Category Archives: Programming

Extend jQuery with postJSON requests

jQuery getJSON alternative for POST requests:

jQuery.extend({
  postJSON: function( url, data, callback) {
    return jQuery.post(url, data, callback, "json");
  }
});

The easy way to discover overlapping time spans

//b overlaps a
(a.start < b.start AND a.start < b.end AND a.end > b.start AND a.end < b.end)
OR

//a overlaps b
(a.start > b.start AND a.start < b.end AND a.end > b.start AND a.end > b.end)
OR

//b includes a
(a.start > b.start AND a.start < b.end AND a.end > b.start AND a.end < b.end)
OR

//a includes b
(a.start < b.start AND a.start < b.end AND a.end > b.start AND a.end > b.end)

=

(a.start < b.end AND a.end > b.start)
AND
(
a.start < b.start AND a.end < b.end
OR
a.start > b.start AND a.end > b.end
OR
a.start > b.start AND a.end < b.end
OR
a.start < b.start AND a.end > b.end
)

=

a.start < b.end AND a.end > b.start

Thats all to discover whether time span a and b overlapping eachother in any way.

(to be more precise replace “>” by “>=”)

Permutations unlimited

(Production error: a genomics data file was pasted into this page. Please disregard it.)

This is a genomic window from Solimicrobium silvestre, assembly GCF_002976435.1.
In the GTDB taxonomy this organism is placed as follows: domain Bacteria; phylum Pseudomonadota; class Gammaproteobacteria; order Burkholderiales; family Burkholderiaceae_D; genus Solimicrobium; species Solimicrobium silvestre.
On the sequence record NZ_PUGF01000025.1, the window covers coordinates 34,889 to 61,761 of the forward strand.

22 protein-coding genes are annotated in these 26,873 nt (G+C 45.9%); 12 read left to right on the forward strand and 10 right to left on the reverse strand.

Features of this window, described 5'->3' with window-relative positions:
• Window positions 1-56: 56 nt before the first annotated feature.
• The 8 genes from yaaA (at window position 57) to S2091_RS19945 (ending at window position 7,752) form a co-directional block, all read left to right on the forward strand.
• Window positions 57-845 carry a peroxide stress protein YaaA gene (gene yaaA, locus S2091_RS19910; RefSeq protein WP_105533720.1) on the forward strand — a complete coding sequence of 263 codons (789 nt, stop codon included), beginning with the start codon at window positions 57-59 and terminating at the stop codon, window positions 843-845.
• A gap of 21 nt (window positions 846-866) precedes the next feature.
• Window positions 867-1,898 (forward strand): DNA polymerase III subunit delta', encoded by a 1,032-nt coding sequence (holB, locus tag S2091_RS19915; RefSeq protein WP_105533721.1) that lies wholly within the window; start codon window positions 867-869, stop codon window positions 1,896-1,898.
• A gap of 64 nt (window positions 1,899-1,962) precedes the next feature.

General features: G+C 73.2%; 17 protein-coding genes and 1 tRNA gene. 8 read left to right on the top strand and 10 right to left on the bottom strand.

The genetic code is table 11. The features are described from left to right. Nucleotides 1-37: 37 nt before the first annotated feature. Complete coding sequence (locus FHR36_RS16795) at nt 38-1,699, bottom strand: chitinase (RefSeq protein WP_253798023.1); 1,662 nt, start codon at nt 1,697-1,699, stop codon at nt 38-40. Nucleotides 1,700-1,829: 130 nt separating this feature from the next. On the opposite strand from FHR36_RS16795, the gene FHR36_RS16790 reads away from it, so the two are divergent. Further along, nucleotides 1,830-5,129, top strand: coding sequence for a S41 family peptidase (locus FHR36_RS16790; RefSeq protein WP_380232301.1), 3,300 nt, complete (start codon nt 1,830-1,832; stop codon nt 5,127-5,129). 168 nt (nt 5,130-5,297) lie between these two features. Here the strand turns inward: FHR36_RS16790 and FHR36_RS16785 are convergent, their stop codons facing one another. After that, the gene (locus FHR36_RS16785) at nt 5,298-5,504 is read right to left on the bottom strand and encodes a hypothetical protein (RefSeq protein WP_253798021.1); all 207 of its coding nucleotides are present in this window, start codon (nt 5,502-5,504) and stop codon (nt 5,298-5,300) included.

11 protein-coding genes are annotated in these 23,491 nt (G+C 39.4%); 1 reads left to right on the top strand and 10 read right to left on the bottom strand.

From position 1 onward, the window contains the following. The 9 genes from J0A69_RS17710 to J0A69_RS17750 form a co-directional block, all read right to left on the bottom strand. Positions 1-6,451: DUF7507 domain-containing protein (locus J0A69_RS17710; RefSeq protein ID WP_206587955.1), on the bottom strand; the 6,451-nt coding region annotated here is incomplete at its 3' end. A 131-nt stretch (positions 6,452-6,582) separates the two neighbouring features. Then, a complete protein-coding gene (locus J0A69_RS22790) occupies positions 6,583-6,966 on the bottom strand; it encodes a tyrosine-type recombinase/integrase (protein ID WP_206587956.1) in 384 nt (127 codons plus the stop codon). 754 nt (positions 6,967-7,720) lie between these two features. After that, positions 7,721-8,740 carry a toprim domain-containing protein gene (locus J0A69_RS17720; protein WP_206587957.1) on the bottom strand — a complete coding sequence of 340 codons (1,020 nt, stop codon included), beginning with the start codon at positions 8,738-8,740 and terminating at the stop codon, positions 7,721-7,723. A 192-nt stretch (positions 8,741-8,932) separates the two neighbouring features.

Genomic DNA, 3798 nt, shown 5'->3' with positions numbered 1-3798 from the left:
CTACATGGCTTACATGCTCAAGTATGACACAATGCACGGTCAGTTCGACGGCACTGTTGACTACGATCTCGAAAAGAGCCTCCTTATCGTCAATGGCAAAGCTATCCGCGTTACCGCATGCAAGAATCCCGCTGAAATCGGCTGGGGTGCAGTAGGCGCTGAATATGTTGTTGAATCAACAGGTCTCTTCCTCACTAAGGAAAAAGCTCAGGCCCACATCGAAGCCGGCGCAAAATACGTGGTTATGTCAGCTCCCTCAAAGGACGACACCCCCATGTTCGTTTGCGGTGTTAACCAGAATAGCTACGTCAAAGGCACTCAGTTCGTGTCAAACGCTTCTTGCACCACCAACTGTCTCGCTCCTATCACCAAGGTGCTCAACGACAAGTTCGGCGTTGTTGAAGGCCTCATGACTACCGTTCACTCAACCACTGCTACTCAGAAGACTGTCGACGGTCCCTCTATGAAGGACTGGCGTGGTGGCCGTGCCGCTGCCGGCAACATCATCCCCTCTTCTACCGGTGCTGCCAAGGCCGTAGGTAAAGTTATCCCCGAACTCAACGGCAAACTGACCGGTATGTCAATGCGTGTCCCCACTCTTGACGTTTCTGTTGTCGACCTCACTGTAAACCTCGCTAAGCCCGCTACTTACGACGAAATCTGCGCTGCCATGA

Yesterday i stuck on the problem to generate all permutations of the numbers from 0 to 11. I used a common recursive approach and stored all results in a list – this results in an OutOfMemoryException! 😦 And my aim is to have access to all permutations from 0..100. So i decided to write a separate class for generating permutations of n numbers by implementing a step-by-step permutation-enumerator. This is the piece of code:

public class Permutations : IEnumerable<int[]>
{
    private int _n;
    public Permutations(int n)
    {
        _n = n;
    }

    #region IEnumerable<IEnumerable<int>> Members

    public IEnumerator<int[]> GetEnumerator()
    {
        return new PermutationEnumerator(_n);
    }

    #endregion

    #region IEnumerable Members

    System.Collections.IEnumerator System.Collections.IEnumerable.GetEnumerator()
    {
        return GetEnumerator();
    }

    #endregion